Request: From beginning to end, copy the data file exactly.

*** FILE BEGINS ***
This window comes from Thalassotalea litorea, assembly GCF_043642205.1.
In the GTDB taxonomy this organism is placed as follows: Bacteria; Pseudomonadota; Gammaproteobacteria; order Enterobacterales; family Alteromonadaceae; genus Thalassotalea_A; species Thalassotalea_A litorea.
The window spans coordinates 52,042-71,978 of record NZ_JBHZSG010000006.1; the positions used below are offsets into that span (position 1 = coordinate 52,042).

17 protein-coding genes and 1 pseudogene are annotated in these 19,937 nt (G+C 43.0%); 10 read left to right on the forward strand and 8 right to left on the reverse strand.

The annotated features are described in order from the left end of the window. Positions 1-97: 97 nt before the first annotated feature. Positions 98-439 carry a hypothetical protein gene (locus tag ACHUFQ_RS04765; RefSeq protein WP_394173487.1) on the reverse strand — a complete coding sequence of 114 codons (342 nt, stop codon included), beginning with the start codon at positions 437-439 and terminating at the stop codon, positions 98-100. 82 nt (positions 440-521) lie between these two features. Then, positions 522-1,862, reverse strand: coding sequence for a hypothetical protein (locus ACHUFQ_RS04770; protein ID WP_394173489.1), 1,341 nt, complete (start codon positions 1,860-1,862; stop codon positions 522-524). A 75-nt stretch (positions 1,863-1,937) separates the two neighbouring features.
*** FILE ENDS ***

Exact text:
This window comes from Thalassotalea litorea, assembly GCF_043642205.1.
In the GTDB taxonomy this organism is placed as follows: Bacteria; Pseudomonadota; Gammaproteobacteria; order Enterobacterales; family Alteromonadaceae; genus Thalassotalea_A; species Thalassotalea_A litorea.
The window spans coordinates 52,042-71,978 of record NZ_JBHZSG010000006.1; the positions used below are offsets into that span (position 1 = coordinate 52,042).

17 protein-coding genes and 1 pseudogene are annotated in these 19,937 nt (G+C 43.0%); 10 read left to right on the forward strand and 8 right to left on the reverse strand.

The annotated features are described in order from the left end of the window. Positions 1-97: 97 nt before the first annotated feature. Positions 98-439 carry a hypothetical protein gene (locus tag ACHUFQ_RS04765; RefSeq protein WP_394173487.1) on the reverse strand — a complete coding sequence of 114 codons (342 nt, stop codon included), beginning with the start codon at positions 437-439 and terminating at the stop codon, positions 98-100. 82 nt (positions 440-521) lie between these two features. Then, positions 522-1,862, reverse strand: coding sequence for a hypothetical protein (locus ACHUFQ_RS04770; protein ID WP_394173489.1), 1,341 nt, complete (start codon positions 1,860-1,862; stop codon positions 522-524). A 75-nt stretch (positions 1,863-1,937) separates the two neighbouring features.